of resistance, proclaiming:

"St. Stanislaw has become the patron saint of moral and social
order in the country...He dared to tell the King himself that he
was bound to respect the law of God...He was also the defender
of the freedom that is the inalienable right of every man, so that
the violation of that freedom by the state is at the same time a
violation of the moral and social order."

In May 1977, Cardinal Wojtyla spoke before 20,000 after a KOR
activist was allegedly murdered by the SB.

And then in 1978, Pope Paul VI died. Pope John Paul I was
elected, but he lived a mere two months. So on October 16,
1978 the puffs of smoke rising from the Vatican announced to
the world that the first non-Italian pope since the 16th century,
Karol Wojtyla, was the new leader of the world''s Catholics. In
deference to his immediate predecessor, he took the name John
Paul II. Church bells rang throughout Poland. Attempting to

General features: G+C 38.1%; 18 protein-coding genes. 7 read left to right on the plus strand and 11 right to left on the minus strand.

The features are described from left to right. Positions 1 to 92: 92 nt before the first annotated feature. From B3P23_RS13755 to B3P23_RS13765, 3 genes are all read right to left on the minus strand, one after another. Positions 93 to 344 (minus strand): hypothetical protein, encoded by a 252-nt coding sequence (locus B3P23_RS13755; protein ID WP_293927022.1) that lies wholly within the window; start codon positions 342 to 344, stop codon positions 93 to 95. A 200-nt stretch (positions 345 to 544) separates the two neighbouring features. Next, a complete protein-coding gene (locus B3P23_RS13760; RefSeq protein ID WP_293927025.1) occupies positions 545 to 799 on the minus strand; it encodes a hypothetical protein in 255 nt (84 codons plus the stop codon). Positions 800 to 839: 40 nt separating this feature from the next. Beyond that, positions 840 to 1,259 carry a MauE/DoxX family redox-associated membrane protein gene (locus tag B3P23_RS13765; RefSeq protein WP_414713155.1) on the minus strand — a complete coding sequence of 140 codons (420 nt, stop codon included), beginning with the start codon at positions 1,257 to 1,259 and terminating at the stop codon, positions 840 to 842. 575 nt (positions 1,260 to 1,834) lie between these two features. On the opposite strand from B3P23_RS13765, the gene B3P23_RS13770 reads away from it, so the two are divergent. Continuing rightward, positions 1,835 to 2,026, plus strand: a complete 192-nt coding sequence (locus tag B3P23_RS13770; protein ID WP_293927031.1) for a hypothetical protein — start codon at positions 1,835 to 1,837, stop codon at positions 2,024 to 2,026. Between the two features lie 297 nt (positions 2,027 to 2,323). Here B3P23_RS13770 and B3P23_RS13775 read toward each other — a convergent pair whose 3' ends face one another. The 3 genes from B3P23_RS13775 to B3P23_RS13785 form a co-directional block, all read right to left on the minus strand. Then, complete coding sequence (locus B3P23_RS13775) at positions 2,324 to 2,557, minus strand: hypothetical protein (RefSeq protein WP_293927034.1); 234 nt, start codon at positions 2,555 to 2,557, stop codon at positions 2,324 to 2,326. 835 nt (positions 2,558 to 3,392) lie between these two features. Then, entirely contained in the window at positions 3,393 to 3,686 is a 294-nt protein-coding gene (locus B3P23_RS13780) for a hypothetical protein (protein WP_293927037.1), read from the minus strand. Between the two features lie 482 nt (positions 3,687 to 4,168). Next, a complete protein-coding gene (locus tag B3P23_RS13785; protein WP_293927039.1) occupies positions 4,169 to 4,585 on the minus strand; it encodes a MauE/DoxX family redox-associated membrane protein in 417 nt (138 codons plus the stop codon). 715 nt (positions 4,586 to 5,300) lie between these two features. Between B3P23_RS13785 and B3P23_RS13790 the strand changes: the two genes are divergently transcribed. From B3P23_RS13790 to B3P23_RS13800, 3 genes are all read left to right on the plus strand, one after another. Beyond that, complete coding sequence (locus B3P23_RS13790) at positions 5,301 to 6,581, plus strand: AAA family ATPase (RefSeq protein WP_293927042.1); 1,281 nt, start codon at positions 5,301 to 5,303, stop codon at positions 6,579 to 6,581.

associate itself with the joy in the streets, the Communist Party
leadership sent a note to the Vatican expressing gratitude that "a
son of the Polish nation...sits on the papal throne." Of course,
there was little real joy amongst the authorities, and, for its part,
the KGB was concerned that what did exist may actually be
genuine.

The day after the Pope''s elevation, the head of the KGB mission
in Warsaw sent the following assessment to Moscow.

"Wojtyla holds extreme anti-Communist views. Without openly
opposing the Socialist system, he has criticized the way in which
the state agencies of the Polish People''s Republic have
functioned, making the following accusations:
--that the basic human rights of Polish citizens are restricted;
--that there is unacceptable exploitation of the workers, whom